Likewise, Maureen Jensen, chair and CEO of the Ontario Securities Commission, said that her focus was also on “sustainable investment and sustainable reporting” at the moment.
The Canadian province’s financial regulator continued: “This is another global initiative that is being talked about more and more. It is being driven by large-scale clients and what we’re seeing more and more is that retail clients want to invest in businesses that are focused on sustainable investment.
“So we, together with the Canadian Securities Administrators, are looking at improving the rules that we have on ESG disclosure focusing on risks and while we are not yet on a harmonised position, when we are, it will be published and put into rule books.”
Climate change litigation is growing
The comments come as societies worldwide become increasingly concerned about the impact of the environment on business and the economy, and countries look to transition to a low-carbon economy in the coming decades as part of the Paris Agreement.
Further, a recent Director Sentiment Index undertaken by the Australian Institute of Company Directors found that climate change was the number one long-term issue that company directors want the federal government to address, particularly given that corporate governance practices and the disclosures of companies are coming under increased regulatory scrutiny.
Law firm Ashurst also recently issued a briefing about the potential liability of companies and directors in relation to climate change, outlining that it can have “significant implications for the obligations of companies and their directors, even when it does not pose any direct physical risk to business activities”.
Partners John Briggs and Jeff Lynn commented: “Companies and their directors are expected to consider and understand climate change risks, and ensure they are disclosed and, where appropriate, mitigated.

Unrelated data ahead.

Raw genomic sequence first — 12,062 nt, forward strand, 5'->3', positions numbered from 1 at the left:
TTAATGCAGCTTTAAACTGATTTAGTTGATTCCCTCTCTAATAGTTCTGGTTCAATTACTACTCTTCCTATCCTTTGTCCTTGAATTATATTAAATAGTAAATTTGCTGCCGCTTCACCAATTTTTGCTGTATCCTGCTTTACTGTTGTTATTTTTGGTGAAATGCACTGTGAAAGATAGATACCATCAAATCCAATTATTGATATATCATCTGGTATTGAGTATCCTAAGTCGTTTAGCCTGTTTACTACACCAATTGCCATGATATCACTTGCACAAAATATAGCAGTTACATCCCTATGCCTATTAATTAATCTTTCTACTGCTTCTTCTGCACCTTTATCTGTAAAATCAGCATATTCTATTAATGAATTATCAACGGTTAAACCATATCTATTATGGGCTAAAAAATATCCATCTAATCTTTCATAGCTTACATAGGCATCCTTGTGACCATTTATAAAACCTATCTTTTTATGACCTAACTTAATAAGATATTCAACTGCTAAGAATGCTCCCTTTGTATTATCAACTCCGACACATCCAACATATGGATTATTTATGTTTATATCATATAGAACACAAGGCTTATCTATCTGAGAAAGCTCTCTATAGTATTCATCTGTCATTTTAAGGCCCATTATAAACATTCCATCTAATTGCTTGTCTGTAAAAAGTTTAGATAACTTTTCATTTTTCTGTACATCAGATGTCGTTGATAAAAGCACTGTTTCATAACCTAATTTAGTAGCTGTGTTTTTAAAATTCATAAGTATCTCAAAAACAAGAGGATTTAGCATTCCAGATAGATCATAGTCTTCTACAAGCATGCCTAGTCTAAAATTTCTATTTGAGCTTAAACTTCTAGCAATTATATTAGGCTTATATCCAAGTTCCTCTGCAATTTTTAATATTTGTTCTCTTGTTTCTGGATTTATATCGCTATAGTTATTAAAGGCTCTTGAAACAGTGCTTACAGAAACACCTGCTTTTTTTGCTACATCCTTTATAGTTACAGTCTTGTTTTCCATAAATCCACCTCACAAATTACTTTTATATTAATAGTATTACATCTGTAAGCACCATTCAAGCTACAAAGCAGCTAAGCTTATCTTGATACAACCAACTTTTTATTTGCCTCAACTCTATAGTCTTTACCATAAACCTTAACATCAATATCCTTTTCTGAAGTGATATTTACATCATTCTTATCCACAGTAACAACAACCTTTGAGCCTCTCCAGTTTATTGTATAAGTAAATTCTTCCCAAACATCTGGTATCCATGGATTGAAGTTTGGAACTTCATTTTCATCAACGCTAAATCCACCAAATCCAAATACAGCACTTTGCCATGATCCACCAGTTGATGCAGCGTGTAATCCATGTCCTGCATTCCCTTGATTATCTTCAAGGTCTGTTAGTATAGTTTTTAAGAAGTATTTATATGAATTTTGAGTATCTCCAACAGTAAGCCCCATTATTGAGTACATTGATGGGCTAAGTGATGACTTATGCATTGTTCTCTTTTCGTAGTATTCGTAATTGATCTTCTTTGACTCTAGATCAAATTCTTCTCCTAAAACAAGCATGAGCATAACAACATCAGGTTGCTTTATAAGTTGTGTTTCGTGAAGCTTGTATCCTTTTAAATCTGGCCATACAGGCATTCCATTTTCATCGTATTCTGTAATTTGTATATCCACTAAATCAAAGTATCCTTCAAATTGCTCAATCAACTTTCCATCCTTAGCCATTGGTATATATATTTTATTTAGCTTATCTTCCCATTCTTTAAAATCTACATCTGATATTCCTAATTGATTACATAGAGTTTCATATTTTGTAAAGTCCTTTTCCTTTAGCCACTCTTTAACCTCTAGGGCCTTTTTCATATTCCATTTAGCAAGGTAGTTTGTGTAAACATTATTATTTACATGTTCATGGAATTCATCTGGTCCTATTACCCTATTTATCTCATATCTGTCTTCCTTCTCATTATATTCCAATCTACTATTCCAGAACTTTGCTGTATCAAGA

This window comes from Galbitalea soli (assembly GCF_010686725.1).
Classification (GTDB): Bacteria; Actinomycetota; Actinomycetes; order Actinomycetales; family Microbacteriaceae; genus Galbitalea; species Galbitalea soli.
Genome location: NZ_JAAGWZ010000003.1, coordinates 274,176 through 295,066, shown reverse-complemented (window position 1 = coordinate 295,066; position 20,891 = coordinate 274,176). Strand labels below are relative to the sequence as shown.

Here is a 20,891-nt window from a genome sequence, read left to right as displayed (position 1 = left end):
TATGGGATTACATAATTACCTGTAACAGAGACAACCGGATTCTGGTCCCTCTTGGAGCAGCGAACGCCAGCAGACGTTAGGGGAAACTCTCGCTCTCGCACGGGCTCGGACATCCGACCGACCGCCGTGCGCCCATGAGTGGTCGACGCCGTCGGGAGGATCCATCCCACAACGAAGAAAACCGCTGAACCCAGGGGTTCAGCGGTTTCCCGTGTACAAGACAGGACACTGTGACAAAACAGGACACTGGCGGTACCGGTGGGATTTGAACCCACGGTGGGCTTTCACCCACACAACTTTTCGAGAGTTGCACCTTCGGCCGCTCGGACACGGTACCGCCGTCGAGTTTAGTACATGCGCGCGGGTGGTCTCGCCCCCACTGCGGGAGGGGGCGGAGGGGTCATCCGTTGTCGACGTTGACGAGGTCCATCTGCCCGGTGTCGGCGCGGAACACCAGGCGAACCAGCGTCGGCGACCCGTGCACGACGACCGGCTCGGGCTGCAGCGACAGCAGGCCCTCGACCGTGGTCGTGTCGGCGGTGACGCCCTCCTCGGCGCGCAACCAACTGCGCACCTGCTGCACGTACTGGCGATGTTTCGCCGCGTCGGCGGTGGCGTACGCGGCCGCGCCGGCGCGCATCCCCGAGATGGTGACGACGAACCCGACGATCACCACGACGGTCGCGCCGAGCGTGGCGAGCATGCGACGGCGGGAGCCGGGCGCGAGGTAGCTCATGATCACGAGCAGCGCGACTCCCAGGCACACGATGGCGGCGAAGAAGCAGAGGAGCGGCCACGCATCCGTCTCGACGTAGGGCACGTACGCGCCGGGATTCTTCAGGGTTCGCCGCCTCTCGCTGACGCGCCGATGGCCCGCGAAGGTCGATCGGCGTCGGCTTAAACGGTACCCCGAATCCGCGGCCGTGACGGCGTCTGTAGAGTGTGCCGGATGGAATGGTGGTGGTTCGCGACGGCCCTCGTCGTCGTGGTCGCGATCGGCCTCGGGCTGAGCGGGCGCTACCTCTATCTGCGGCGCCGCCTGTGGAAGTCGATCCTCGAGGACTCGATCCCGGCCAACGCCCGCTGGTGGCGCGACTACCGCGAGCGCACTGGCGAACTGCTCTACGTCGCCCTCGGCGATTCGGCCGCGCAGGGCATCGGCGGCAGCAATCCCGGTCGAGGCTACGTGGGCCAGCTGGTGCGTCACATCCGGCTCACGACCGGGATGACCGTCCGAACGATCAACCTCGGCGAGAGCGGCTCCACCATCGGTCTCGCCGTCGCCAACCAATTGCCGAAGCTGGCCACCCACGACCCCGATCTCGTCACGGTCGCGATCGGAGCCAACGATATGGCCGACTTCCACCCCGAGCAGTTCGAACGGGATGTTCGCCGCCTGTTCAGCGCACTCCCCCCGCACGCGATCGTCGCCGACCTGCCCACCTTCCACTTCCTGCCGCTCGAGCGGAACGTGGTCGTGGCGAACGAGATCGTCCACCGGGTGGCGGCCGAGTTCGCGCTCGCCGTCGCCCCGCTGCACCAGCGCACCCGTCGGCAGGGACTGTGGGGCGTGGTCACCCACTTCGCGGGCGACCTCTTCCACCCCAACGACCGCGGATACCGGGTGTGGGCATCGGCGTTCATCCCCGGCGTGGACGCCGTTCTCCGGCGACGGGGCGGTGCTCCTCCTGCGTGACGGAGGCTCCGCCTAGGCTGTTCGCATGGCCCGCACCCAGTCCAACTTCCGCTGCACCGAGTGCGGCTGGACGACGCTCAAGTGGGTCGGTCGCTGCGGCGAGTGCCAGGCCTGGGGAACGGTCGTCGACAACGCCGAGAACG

“Australian regulators, including ASIC and APRA, are increasingly attuned to these obligations and have been vocal in their focus and awareness of climate change and associated liability. However, regulators are not the only ones seeking to ensure that companies and their directors consider and respond to climate risks, climate change litigation is a growing global trend.
“Although the outcome of the federal election indicates that significant new legal transitional risks may not emerge at a Commonwealth level, it’s expected that individual states and territories may play an increased role in renewable energy and emissions reduction requirements,” they said.
“Companies and their directors must monitor these developments and ensure that their practices meet the increasingly well-understood obligations.”
Partner James Clarke noted that several legal proceedings have already been launched in Australia in relation to climate change disclosures and company management and warned that “this trend is expected to continue”.
“While there is an increasing understanding about associated obligations and liabilities, there remains a lack of detailed guidance for companies and directors in how to appropriately respond,” Mr Clarke said.
“Australian courts will most likely consider that climate change risks are foreseeable, and that directors who fail to consider those risks may be liable for breaching their duties of care and diligence. At the same time, key regulators have increasingly strengthened their statements in relation to climate change risks,” he added.
Ashurst advised that business directors consider whether their businesses have an adequate understanding of their exposure to climate risks (both physical and transitional) and that their business and its directors satisfy all governance and disclosure obligations, and “closely follow” regulatory changes now that the federal election is behind us.
Annie Kane is the editor of Mortgage Business.
As well as writing news and features on the Australian mortgage market, financial regulation, fintechs and the wider lending market – Annie is also a regular contributor to the Mortgage Business Uncut podcast.
Before joining Momentum Media in 2016, Annie wrote for a range of business and consumer titles, including The Guardian (Australia), BBC Music Magazine, Elle (Australia), BBC Countryfile, BBC Homes & Antiques, and Resource magazine.